Then there is the strange, retro-jet-age exuberance of it all. Anyone who actually flies a lot, like myself, must have read with a big chuckle Lindsay's enthusiastic closing account of his day trip to Chicago for a ballgame as a harbinger of things to come: "Today, it's opening day at Wrigley, and tomorrow it will be spring break for Chinese students in Hong Kong, Iranian reunions in Dubai, and breadwinners flying home on weekends to Mumbai." Environmental concerns aside, why would anyone want to spend 40 hours of their spring break on a plane (presumably in coach)?

Still, the book is an entertaining and often insightful read on the theme of globalization, with its most fascinating chapters (for example, on the flower trade and on medical tourism) offering original and sometimes provocative takes on issues much larger than air travel and "airport cities", like global supply chains, sustainability, and the future of health care in America.
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10 of 12 people found the following review helpful
5.0 out of 5 stars Insightful analysis into a key enabler of economic development, March 1, 2011
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Aerotropolis presents a compelling vision of the 21st century airport as a modern-day naval port - an enabler of economic development for the surrounding area, a magnet for population, and a key driver of global competitiveness. The book is crisply written, with clear arguments and analysis that work toward a central point - if we're unable to shift our vision of an airport away from a clunky, ill-conceived, outgrown, down at the heels, congested, necessary evil that should never be expanded beyond current footprint, toward the vision of an airport as being symbiotically linked with the wealth, health, and influence of a city, we will miss a key growth opportunity over the next 50+ years.

Of course it's easier to build an "Aerotropolis" from scratch, or in a regulatory environment where eminent domain can be enforced with an army - but maybe this book will help spur conversations in the US/EU about how we're going to balance staying competitive with retaining the character & scale of our cities.

Highly recommend.
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10 of 12 people found the following review helpful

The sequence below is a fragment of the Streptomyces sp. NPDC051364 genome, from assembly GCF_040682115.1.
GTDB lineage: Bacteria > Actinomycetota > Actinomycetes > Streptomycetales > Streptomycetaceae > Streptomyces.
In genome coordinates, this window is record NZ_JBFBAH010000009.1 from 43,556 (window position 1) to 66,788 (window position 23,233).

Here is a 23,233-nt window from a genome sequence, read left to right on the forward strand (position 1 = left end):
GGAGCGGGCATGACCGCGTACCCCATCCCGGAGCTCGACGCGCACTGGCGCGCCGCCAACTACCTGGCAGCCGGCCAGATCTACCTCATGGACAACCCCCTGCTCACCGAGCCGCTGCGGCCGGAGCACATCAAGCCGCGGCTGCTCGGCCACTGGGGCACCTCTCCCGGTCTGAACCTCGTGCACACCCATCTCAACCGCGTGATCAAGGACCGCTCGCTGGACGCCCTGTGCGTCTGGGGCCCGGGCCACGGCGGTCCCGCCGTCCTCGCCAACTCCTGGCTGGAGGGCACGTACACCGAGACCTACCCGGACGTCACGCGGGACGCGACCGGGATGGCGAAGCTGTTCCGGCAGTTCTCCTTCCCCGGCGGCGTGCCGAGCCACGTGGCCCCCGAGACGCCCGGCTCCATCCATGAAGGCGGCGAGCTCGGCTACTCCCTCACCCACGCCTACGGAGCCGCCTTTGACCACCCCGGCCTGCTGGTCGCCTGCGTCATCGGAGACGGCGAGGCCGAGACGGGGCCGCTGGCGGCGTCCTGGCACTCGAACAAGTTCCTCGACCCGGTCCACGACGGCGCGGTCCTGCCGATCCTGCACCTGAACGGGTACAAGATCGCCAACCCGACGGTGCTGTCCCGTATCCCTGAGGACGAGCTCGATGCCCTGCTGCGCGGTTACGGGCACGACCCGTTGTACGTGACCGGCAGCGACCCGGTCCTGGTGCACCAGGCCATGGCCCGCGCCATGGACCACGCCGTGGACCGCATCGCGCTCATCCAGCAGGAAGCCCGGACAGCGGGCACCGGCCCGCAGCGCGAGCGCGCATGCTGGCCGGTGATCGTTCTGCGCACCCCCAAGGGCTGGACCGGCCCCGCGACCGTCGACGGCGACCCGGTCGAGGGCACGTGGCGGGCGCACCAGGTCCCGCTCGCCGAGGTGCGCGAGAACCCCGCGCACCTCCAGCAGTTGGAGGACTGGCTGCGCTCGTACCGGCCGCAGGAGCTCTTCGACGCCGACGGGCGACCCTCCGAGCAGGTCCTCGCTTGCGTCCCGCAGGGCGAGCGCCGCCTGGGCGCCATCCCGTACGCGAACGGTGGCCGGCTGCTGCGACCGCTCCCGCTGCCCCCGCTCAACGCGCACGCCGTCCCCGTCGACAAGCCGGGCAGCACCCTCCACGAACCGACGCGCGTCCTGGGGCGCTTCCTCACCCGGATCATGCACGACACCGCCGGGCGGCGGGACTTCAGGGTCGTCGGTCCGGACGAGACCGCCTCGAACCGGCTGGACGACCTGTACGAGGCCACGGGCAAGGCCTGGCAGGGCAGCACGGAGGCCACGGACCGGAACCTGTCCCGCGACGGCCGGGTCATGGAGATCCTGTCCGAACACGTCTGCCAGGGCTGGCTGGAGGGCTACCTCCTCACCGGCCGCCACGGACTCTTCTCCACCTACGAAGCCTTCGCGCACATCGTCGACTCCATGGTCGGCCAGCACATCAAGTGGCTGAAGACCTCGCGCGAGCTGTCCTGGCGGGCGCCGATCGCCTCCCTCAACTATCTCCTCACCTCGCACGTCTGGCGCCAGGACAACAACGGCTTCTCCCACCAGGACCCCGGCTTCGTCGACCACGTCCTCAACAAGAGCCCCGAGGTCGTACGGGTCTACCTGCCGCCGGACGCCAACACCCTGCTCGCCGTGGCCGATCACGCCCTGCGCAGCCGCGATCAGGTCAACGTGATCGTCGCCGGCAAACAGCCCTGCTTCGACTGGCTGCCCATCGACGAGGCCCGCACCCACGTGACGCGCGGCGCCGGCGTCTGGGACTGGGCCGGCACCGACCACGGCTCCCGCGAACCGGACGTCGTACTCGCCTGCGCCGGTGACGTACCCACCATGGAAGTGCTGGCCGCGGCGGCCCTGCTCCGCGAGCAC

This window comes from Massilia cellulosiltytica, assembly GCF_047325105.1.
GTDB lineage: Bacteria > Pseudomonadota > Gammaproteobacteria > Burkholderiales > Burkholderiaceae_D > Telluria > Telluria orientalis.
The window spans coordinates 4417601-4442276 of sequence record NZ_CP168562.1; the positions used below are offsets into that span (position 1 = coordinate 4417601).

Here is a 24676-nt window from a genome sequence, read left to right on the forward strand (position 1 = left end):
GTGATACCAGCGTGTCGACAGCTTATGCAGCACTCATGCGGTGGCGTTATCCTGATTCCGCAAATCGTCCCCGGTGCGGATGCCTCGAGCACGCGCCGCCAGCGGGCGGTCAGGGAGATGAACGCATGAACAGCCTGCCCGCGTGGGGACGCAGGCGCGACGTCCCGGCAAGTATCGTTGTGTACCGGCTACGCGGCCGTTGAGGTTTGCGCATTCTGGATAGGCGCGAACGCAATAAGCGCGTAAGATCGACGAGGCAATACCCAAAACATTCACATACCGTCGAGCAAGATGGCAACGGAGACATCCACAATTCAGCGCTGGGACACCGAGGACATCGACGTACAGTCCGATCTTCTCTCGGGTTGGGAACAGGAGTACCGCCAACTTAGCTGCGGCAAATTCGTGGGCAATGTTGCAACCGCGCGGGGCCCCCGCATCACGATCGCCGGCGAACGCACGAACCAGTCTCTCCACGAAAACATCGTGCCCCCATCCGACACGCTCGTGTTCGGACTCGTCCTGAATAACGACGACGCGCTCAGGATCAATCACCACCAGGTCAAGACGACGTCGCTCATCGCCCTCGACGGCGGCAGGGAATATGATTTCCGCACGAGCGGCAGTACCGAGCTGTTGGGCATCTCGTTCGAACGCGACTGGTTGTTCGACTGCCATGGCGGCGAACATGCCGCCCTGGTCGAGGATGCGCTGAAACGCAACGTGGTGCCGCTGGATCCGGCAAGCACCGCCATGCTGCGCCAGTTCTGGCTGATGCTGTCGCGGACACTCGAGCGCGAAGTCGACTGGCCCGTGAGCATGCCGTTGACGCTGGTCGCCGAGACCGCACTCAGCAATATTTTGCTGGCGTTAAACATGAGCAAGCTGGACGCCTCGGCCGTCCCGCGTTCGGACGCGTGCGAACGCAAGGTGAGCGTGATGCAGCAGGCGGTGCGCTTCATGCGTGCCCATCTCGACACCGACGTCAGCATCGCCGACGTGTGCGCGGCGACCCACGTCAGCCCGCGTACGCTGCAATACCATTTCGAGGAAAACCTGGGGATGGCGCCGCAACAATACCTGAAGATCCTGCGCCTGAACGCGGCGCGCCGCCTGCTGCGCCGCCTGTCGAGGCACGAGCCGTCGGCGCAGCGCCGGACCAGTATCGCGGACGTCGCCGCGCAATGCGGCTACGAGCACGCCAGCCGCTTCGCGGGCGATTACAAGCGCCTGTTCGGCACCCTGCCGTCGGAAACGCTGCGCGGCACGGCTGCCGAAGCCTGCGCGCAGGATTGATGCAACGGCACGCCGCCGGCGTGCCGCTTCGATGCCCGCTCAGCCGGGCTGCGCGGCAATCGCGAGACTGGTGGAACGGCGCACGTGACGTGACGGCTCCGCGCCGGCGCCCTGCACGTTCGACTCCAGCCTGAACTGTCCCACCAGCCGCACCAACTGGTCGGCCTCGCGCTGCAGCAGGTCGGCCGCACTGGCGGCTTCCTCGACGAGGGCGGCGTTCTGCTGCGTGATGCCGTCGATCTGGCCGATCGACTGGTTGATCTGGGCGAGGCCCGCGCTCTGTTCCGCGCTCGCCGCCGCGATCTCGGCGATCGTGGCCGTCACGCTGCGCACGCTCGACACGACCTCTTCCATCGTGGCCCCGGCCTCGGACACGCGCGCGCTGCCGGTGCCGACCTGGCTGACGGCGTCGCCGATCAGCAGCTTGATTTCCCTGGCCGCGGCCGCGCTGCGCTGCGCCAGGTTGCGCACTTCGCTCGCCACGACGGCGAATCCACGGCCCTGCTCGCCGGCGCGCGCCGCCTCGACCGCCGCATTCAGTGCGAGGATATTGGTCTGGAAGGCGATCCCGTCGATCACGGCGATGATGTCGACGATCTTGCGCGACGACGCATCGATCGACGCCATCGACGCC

3.0 out of 5 stars Modern world of hub airports and the cities they foster, March 7, 2011
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Alan Engel (Tsukuba, Japan) - See all my reviews
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An editor could have improved this tremendously by erasing half the words. After the g_d-awful blare of the introduction and first chapter, this book settles into a style that allows the reader to read and think at the same time.

Aerotropolis tells of several major airport hubs starting with LAX, going through Dulles, O'Hare, Denver International, Dallas Fort Worth, Memphis, Louisville, Detroit Wayne County, Schipol, and Bangkok. The tales are of how these airports integrated with their surroundings - sometimes with planning, many times without. For example, it contrasts accidental effects around Memphis (Fedex) with the deliberate planned effects around Louisville (UPS).

This is a book for laypersons who want to hear the people side of the stories more than the engineering side. There is plenty of the latter but no charts, graphs or maps. The stories carry the book.
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8 of 10 people found the following review helpful
5.0 out of 5 stars From Peak Whale to Cool Chain and beyond, March 3, 2011
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Despite its futurist subtitle, "Aerotropolis" is not an exercise in speculation on the state of mid-21st century existence as projected from John Kasarda's concept of planned urban-airport complexes. Greg Lindsay has instead created a globe-trotting investigative report surveying the existing evidence which supports his co-author's theories and demonstrates both the need for intelligent air infrastructure development and the associated economic consequences.